Center for Strategic Communication

The year 2009 in public diplomacy was a year for re-branding America in the world. The first African-American in the White House, who also happened to be the most eloquent U.S. President since John Kennedy, would have made for an auspicious year for the international image of the U.S. in any event. In fact, however, it was even more significant, since Barack

The Whole World Was Watching

The Whole World Was Watching

Obama followed George W. Bush, whose tenure had coincided with a marked drop in U.S. prestige in much of the world. By year’s end, as Obama’s popularity fell at home, his – and America’s – popularity overseas recovered from the “Bush effect.” At home, Obama’s winning the Nobel Peace Prize was controversial; overseas, for many, it was an expression of hope. Obama and Hillary Clinton were an unlikely couple, perhaps, but they “re-set” relations and engaged the world. To achieve this much was a public relations success, one that must now be followed by real political results. Unfortunately, 2009 did not see much progress in more traditional forms of public diplomacy, whether government run, or people-to-people. This should be a focus in 2010.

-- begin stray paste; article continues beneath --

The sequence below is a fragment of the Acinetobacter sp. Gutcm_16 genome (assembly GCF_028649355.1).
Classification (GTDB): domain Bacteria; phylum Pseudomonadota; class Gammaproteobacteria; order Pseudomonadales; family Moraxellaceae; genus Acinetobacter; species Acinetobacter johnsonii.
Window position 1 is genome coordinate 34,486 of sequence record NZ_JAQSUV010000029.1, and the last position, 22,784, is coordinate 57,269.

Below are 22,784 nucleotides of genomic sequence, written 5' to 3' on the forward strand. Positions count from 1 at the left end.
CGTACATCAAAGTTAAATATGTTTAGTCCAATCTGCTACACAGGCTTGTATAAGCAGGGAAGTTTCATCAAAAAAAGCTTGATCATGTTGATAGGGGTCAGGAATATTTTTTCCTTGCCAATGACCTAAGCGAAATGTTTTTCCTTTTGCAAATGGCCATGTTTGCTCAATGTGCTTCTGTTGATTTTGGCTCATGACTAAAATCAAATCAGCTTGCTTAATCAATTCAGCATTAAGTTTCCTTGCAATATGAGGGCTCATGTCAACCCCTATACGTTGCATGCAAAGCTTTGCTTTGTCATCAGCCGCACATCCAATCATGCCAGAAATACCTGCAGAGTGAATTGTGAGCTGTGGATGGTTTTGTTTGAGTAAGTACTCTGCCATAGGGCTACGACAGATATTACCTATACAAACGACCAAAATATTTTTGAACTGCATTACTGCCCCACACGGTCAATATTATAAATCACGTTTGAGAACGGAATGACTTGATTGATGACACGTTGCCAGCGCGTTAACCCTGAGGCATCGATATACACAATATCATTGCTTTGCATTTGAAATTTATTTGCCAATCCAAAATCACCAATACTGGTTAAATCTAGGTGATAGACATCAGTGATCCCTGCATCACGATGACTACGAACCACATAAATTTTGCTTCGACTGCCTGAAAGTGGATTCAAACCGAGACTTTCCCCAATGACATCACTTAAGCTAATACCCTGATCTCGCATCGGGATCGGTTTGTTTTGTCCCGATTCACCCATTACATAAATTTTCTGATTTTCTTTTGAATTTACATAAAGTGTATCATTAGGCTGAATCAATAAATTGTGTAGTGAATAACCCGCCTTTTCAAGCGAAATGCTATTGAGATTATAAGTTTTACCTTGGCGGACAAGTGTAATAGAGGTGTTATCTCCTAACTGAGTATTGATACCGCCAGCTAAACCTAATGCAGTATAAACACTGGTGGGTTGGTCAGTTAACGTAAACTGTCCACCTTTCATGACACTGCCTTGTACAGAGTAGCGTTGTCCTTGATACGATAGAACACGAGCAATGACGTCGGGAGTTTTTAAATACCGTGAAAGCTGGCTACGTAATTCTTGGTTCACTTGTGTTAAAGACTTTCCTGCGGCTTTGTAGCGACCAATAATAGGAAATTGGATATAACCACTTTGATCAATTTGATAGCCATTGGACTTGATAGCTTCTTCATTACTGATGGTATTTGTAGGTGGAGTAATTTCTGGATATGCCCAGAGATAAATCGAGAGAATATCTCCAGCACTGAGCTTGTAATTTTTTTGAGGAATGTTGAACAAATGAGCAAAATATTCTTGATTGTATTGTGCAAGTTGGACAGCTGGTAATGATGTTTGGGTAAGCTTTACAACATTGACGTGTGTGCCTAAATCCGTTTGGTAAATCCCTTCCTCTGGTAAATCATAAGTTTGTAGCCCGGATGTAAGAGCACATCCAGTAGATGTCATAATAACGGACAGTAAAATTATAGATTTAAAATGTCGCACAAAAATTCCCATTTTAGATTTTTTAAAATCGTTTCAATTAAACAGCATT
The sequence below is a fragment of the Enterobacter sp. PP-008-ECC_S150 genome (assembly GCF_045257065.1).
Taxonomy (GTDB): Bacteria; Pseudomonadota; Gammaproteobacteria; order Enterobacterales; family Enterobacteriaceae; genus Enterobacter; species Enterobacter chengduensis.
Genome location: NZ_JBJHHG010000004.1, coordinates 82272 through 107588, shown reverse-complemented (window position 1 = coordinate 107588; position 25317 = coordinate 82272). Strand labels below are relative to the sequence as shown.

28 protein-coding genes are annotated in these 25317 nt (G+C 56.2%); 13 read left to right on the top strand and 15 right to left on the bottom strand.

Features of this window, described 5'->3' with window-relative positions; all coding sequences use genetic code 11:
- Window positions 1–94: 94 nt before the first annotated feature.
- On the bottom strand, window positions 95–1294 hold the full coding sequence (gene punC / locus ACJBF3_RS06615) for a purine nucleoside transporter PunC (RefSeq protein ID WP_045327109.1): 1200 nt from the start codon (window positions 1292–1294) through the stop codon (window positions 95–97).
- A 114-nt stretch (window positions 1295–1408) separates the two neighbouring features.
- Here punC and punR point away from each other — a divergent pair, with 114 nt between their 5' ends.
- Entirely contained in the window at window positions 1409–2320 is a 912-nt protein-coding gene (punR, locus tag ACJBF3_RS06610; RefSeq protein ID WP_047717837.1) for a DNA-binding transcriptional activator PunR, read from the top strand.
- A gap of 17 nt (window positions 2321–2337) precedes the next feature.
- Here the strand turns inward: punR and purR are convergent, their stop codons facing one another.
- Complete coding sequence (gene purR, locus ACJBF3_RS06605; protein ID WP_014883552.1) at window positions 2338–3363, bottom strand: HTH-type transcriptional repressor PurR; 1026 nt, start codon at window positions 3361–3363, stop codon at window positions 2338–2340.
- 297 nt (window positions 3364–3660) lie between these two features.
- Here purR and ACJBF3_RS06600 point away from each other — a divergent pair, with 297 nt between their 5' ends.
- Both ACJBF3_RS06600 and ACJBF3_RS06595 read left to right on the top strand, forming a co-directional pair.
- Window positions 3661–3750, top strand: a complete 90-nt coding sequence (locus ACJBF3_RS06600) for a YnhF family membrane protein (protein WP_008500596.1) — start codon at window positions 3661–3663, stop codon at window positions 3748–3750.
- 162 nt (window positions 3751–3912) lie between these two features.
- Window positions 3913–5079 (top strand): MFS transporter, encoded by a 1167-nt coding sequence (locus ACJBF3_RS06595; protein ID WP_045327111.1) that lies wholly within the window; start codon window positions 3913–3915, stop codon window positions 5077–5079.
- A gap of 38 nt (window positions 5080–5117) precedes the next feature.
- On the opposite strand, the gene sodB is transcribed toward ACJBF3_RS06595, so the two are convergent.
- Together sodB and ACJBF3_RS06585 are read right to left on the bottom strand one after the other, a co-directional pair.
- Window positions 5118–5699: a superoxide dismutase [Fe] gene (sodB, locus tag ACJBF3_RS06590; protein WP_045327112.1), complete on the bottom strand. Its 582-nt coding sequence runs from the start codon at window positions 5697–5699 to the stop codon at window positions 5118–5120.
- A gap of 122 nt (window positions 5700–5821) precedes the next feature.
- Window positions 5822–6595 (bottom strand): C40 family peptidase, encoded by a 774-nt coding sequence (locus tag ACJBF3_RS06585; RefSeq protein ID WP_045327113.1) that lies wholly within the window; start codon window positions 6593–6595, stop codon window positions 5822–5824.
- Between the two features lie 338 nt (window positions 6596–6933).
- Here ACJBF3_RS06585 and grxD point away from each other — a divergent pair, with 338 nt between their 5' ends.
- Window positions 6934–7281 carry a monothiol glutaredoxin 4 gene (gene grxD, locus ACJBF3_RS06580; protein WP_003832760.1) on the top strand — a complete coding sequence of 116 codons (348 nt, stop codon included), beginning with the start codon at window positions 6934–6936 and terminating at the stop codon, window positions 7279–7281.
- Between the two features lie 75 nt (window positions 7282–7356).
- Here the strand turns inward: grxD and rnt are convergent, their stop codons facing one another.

Person of the Year:

Barack Hussein Obama, 44th President of the United States and Nobel Peace Prize Laureate

(runner up: Greg Mortenson, author of “Stones into Schools”)

Most Unexpected Event:

The uprising (though predictably and brutally supressed) in Iran

What to Watch for in 2010:

Revival of U.S. international broadcasting